Format

Send to

Choose Destination
J Infect Dis. 2016 Feb 15;213(4):523-31. doi: 10.1093/infdis/jiv438. Epub 2015 Sep 7.

Analysis of Factors Driving Incident and Ascending Infection and the Role of Serum Antibody in Chlamydia trachomatis Genital Tract Infection.

Author information

1
Department of Pediatrics, University of North Carolina-Chapel Hill.
2
Department of Epidemiology and Biostatistics, Texas A&M Health Science Center, College Station.
3
Department of Obstetrics, Gynecology, and Reproductive Sciences, University of Pittsburgh and Magee Womens Research Institute, Pennsylvania.
4
Department of Biostatistics, University of North Carolina-Chapel Hill.

Abstract

BACKGROUND:

Chlamydia trachomatis genital tract infection is a major cause of female reproductive morbidity. Risk factors for ascending infection are unknown, and the role for antibody in protection is not well established.

METHODS:

We recruited 225 women from urban outpatient clinics and followed them for a median of 12 months. We performed a cross-sectional analysis of serum anti-chlamydial immunoglobulin G (IgG), behavioral factors, and microbiological factors associated with endometrial infection at enrollment, and a longitudinal analysis of factors associated with incident infection.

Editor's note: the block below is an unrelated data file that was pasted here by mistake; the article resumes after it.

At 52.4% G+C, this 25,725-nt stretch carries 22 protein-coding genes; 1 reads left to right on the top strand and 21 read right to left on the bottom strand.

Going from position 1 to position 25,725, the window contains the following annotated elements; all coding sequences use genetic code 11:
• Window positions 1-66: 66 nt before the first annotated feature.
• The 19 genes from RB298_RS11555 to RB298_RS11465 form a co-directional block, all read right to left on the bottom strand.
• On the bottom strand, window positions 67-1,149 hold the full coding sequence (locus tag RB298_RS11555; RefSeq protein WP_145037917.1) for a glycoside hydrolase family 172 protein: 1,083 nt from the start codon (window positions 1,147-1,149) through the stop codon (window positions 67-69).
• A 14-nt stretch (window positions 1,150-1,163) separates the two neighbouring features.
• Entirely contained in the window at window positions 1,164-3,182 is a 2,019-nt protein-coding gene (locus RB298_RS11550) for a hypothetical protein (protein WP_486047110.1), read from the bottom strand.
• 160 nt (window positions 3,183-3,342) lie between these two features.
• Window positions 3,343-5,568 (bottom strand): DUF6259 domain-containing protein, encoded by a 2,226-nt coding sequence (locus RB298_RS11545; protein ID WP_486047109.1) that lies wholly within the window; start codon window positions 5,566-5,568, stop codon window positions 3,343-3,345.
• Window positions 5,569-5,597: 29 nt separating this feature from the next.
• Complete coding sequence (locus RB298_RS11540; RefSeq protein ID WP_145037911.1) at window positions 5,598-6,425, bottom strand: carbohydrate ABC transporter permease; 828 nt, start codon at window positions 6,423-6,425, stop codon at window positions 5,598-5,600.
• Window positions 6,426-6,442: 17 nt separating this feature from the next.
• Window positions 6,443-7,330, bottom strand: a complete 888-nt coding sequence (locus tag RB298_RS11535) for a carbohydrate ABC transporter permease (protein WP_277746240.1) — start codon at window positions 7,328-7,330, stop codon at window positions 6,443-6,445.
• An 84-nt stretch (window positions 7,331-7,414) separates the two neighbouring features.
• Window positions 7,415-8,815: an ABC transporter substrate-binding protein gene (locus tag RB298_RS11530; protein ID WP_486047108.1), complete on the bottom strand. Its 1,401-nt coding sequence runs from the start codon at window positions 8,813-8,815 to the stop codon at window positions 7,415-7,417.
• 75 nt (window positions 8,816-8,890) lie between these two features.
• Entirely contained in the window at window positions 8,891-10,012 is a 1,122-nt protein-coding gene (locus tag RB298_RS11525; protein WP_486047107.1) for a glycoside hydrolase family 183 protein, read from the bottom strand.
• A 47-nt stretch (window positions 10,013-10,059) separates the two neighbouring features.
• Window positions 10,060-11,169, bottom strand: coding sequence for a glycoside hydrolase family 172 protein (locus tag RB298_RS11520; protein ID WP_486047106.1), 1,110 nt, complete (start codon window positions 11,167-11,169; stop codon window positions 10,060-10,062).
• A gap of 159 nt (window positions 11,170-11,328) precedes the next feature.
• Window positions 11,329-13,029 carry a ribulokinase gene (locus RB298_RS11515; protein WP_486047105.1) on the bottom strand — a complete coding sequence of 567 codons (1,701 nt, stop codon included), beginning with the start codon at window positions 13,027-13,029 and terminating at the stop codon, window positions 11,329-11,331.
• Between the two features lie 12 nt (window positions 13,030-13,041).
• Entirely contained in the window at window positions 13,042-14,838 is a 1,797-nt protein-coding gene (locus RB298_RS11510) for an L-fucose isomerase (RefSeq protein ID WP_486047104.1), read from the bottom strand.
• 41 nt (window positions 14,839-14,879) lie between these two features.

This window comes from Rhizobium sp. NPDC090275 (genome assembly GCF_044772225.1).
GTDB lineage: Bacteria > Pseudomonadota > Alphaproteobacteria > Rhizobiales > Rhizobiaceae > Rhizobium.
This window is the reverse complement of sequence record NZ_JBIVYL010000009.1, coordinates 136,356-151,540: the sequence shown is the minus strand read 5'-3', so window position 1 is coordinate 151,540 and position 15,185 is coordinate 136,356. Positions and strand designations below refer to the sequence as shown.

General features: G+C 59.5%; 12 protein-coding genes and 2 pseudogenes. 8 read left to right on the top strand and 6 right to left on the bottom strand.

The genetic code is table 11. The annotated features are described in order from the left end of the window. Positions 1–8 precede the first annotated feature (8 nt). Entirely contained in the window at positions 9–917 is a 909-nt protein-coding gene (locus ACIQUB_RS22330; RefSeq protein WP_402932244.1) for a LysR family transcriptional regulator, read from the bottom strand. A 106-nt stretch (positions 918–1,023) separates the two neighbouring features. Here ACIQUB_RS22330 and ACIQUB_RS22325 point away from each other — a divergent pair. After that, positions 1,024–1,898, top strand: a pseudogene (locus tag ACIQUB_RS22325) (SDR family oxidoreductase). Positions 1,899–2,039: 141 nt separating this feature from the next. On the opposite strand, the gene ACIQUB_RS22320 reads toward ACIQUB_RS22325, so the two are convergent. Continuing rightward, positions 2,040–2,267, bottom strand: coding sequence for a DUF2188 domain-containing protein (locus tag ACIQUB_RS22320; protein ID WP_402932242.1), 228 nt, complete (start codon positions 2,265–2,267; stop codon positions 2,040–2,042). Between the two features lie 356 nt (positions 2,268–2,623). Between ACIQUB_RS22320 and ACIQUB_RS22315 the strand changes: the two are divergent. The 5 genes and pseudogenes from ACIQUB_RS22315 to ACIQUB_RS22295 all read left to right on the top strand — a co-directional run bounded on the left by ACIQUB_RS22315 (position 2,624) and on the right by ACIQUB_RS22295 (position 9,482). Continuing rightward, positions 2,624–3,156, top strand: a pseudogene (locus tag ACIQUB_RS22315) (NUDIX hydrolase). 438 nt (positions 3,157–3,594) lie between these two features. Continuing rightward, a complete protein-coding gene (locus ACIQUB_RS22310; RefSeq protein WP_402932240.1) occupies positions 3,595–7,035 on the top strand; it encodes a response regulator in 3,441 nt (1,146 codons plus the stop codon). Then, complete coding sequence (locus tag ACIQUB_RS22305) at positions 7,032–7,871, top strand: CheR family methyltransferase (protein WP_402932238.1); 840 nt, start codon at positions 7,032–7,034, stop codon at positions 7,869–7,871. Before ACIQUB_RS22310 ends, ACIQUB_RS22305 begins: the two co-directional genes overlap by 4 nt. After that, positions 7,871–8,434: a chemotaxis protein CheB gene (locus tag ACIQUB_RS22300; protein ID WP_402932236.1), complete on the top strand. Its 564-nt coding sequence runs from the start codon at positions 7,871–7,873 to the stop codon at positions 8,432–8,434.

RESULTS:

Oral contraceptives (adjusted relative risk [RR], 2.02 [95% confidence interval {CI}, 1.38-2.97]) and gonorrhea (adjusted RR, 1.66 [95% CI, 1.07-2.60]) were associated with endometrial infection. Gonorrhea (adjusted hazard ratio [HR], 3.09 [95% CI, 1.41-6.78]), cervical infection at enrollment (adjusted HR, 2.33 [95% CI, 1.07-5.11]), and exposure to uncircumcised partners (adjusted HR, 2.65 [95% CI, 1.21-5.82]) or infected partners (adjusted HR, 4.99 [95% CI, 2.66-9.39]) significantly increased the risk of incident infection. Seropositivity was associated with a reduced cervical burden (P < .05) but no differences in rates of ascending infection (adjusted RR, 1.24 [95% CI, .71-2.19]) or incident infection (adjusted HR, 0.94 [95% CI, .52-1.69]).

CONCLUSIONS:

Serum anti-chlamydial IgG is not associated with a lowered rate of ascending or repeat infection. Identification of factors associated with ascending infection and increased risk of incident infection provide guidance for targeted screening of women at increased risk for sequelae.

KEYWORDS:

Chlamydia trachomatis; pelvic inflammatory disease; reproductive hormones; risk factors; serum antibody

PMID:
26347571
PMCID:
PMC4721908
DOI:
10.1093/infdis/jiv438
[Indexed for MEDLINE]
Free PMC Article

Supplemental Content

Full text links

Icon for Silverchair Information Systems Icon for PubMed Central
Loading ...
Support Center